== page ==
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Mullova, Järvi: Arvo Pärt (FLAC)

Mullova, Järvi: Arvo Pärt (FLAC)

Mullova, Järvi: Arvo Pärt (FLAC)

Composer: Arvo Pärt
Performer: Viktoria Mullova, Liam Dunachie, Florian Donderer
Orchestra: Estonian National Symphony Orchestra
Conductor: Paavo Järvi
Format: FLAC (tracks)
Label: Onyx
Release: 2018
Size: 587 MB
Recovery: +3%
Scan: yes

01. Darf ich… for violin, bells & strings
02. Fratres
03. Passacaglia

Tabula Rasa
04. I. Ludus
05. II. Silentium

06. Spiegel im Spiegel

The works on Viktoria Mullova’s new album devoted to Arvo Pärt’s music for violin stem from the composers study of medieval church music, and are products of what Arvo Pärt himself describes as a ‘tintinnabuli’ style, developed by the composer in the 1970s through studying medieval church music ‘I have discovered that it is enough when a single note is beautifully played. This one note, or a silent beat, or a moment of silence, comforts me. I work with very few elements – with one voice, two voices. I build with primitive materials – with the triad, with one specific tonality. The three notes of a triad are like bells and that is why I call it tintinnabulation.’

They have become some of the most iconic pieces in the contemporary repertoire and have reached out way beyond the usual ‘classical’ music world in their popularity. This album was recorded in the presence of the composer.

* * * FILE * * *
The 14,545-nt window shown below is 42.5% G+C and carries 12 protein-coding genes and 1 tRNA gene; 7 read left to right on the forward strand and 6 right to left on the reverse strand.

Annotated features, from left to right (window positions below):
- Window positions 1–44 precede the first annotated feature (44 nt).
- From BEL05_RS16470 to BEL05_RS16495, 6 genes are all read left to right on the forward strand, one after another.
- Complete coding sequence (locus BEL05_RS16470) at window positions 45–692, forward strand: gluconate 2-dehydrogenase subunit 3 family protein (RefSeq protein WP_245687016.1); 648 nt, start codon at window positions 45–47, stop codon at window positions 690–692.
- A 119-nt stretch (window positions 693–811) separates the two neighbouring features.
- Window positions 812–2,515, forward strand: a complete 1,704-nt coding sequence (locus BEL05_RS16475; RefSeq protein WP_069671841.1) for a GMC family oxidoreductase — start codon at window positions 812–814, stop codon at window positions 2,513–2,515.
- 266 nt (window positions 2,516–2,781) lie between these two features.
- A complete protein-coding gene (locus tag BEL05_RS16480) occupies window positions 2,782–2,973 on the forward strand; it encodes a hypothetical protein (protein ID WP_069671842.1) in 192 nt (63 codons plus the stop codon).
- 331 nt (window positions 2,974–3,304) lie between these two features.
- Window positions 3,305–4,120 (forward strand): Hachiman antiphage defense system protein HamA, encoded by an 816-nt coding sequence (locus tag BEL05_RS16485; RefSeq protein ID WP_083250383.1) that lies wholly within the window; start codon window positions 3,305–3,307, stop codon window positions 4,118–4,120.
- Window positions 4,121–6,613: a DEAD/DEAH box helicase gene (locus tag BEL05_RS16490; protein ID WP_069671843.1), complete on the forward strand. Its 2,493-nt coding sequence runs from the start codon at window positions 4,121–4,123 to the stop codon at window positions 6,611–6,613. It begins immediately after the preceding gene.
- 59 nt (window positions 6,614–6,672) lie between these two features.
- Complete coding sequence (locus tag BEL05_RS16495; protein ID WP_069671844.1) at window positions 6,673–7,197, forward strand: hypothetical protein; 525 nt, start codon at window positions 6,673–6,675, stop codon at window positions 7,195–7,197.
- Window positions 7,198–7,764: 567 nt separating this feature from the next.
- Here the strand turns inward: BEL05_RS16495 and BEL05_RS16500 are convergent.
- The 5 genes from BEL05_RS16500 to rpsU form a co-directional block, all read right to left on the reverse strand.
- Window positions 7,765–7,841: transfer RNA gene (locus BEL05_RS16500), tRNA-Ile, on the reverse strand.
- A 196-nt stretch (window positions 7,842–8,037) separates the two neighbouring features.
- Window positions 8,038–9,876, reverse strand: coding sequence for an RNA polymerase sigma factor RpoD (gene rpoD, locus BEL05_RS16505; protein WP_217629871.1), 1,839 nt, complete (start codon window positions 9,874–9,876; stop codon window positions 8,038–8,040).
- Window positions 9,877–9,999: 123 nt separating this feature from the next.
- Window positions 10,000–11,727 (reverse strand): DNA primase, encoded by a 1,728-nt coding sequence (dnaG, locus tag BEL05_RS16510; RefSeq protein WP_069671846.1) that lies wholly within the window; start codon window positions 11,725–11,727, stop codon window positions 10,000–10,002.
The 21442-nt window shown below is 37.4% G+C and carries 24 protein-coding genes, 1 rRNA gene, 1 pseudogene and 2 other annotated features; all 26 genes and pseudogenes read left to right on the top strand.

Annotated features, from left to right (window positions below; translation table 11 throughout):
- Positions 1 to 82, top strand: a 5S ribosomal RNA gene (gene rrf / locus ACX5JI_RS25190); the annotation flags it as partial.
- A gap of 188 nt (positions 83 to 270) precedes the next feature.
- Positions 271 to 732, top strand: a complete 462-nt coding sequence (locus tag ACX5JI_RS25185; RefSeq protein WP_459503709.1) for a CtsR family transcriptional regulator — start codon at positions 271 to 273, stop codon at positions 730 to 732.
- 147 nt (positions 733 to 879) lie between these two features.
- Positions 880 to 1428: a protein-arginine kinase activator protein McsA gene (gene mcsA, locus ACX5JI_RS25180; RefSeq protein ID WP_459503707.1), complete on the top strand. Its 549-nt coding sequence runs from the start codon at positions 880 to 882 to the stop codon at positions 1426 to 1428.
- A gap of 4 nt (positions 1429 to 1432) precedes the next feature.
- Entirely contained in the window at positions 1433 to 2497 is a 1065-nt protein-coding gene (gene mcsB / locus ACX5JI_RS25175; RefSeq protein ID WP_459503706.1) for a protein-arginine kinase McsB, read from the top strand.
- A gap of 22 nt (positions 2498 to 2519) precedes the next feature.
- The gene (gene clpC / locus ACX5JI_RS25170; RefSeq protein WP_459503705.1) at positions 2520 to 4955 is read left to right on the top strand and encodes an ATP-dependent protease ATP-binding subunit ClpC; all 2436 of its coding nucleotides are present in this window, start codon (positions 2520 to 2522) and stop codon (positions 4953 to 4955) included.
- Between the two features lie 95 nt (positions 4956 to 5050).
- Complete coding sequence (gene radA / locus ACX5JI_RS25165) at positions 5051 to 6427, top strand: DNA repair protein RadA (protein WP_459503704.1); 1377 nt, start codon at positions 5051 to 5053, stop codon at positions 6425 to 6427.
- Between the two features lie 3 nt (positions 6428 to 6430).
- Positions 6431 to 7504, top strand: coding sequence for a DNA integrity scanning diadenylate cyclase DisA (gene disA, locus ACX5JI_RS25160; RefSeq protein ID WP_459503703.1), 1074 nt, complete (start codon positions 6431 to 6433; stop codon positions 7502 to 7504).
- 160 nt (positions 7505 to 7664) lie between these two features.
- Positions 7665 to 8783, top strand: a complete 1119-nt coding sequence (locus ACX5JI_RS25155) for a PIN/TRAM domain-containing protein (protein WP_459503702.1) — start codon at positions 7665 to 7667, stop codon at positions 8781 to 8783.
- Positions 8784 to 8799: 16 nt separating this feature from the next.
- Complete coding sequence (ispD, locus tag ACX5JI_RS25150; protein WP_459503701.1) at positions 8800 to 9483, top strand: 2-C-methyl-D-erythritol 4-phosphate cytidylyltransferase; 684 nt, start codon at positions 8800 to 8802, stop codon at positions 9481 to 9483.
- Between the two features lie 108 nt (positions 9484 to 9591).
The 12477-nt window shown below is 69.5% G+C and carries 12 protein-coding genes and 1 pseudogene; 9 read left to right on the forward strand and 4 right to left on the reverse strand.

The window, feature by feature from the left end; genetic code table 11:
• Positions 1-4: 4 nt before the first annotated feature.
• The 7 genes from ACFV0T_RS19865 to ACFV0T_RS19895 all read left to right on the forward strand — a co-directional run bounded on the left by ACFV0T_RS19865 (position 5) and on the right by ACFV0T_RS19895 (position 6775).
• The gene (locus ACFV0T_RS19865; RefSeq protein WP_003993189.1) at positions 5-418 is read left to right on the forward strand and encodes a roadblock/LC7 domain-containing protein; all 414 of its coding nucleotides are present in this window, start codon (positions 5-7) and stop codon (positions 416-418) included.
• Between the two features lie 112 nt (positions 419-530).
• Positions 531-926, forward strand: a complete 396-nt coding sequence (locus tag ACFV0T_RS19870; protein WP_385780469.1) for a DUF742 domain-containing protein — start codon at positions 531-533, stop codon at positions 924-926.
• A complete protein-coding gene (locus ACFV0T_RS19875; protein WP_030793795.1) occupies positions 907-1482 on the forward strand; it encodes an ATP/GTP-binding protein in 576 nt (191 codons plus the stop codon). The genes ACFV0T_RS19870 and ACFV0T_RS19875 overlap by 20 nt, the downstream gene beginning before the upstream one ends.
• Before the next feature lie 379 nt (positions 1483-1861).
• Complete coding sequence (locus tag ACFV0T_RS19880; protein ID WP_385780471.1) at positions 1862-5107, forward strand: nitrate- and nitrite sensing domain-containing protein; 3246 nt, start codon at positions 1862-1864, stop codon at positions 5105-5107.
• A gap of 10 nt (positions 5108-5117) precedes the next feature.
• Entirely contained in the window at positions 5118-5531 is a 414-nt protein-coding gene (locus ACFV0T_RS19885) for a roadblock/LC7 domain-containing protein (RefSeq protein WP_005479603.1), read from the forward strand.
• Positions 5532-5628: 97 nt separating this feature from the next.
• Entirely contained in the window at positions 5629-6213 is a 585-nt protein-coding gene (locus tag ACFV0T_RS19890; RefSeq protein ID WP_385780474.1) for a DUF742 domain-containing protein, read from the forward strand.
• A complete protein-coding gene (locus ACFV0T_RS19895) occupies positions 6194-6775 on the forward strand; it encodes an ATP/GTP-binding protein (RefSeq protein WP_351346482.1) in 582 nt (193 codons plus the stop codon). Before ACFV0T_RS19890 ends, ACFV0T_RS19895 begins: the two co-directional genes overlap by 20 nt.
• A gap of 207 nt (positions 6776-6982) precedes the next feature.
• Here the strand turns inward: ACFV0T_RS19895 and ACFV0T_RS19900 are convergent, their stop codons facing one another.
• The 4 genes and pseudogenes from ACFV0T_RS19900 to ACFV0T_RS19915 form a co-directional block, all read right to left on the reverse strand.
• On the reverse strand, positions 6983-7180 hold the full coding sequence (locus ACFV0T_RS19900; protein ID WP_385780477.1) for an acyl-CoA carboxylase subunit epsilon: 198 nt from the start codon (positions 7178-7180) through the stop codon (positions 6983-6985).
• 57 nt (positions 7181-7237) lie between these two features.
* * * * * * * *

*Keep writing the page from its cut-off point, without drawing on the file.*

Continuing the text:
Nearly all the pieces on this album were first performed and widely promoted by the Latvian violinist Gidon Kremer, one of them — Tabula rasa (1977) — being specifically written with his artistry in mind. They are also all products of what Arvo Pärt himself describes as a ‘tintinnabuli’ style, developed by the composer in the 1970s through studying medieval church music. As Pärt has explained: “I have discovered that it is enough when a single note is beautifully played. This one note, or a silent beat, or a moment of silence, comforts me. I work with very few elements – with one voice, two voices. I build with primitive materials – with the triad, with one specific tonality. The three notes of a triad are like bells and that is why I call it tintinnabulation.” Tabula rasa and Fratres, both composed in 1977, effectively established Pärt’s international reputation. Tabula rasa is effectively a concerto for two violins with string orchestra and a prepared piano, the latter instrument creating explicitly bell-like sonorities in the work’s slow second movement. Fratres, since its first performance by the Estonian ensemble of early music, Hortus Musicus, has been arranged for various instrumental combinations. The version heard here is the composer’s own, written in 1991 for solo violin, strings and percussion (involving claves and bass drum or tom-tom). Bach has long been an important influence in Pärt’s music, as is evident in his Passacaglia, composed in 2003, and in Darf ich… (May I…) originally composed in 1995 and dedicated to Yehudi Menuhin; Pärt subsequently revised the work in 1999, Kremer giving the premiere of this revised version with his ensemble, Kremerata Baltica. Spiegel im Spiegel, composed in 1978, is one of Pärt’s simplest compositions, a violin unhurriedly playing a mostly stepwise melody over a steadily arpeggiating piano part.

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